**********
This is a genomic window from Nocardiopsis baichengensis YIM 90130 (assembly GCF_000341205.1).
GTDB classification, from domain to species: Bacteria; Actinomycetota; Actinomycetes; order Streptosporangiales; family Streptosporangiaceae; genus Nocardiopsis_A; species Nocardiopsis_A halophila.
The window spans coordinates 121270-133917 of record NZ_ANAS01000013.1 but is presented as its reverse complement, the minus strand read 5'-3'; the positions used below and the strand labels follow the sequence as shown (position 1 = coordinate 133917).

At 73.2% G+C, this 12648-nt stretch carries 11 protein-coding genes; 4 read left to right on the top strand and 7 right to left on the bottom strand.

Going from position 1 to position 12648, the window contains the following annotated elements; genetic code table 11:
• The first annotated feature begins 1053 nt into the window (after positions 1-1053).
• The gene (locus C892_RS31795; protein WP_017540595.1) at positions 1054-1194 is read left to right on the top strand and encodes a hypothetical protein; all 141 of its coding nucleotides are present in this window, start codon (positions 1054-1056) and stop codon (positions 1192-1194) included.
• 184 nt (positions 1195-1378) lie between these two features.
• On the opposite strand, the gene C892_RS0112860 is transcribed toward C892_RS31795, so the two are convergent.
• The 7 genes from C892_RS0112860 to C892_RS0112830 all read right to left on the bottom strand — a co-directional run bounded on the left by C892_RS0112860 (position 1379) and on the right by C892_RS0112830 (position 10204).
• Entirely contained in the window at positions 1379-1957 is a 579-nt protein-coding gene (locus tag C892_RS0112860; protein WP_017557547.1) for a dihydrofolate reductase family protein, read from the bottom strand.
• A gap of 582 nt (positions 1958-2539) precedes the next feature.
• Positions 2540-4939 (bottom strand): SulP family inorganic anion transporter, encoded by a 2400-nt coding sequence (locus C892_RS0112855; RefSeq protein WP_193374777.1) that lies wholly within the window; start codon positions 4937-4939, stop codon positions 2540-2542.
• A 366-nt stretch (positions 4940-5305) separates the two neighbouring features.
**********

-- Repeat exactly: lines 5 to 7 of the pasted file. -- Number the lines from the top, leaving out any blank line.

Going from position 1 to position 12648, the window contains the following annotated elements; genetic code table 11:
• The first annotated feature begins 1053 nt into the window (after positions 1-1053).
• The gene (locus C892_RS31795; protein WP_017540595.1) at positions 1054-1194 is read left to right on the top strand and encodes a hypothetical protein; all 141 of its coding nucleotides are present in this window, start codon (positions 1054-1056) and stop codon (positions 1192-1194) included.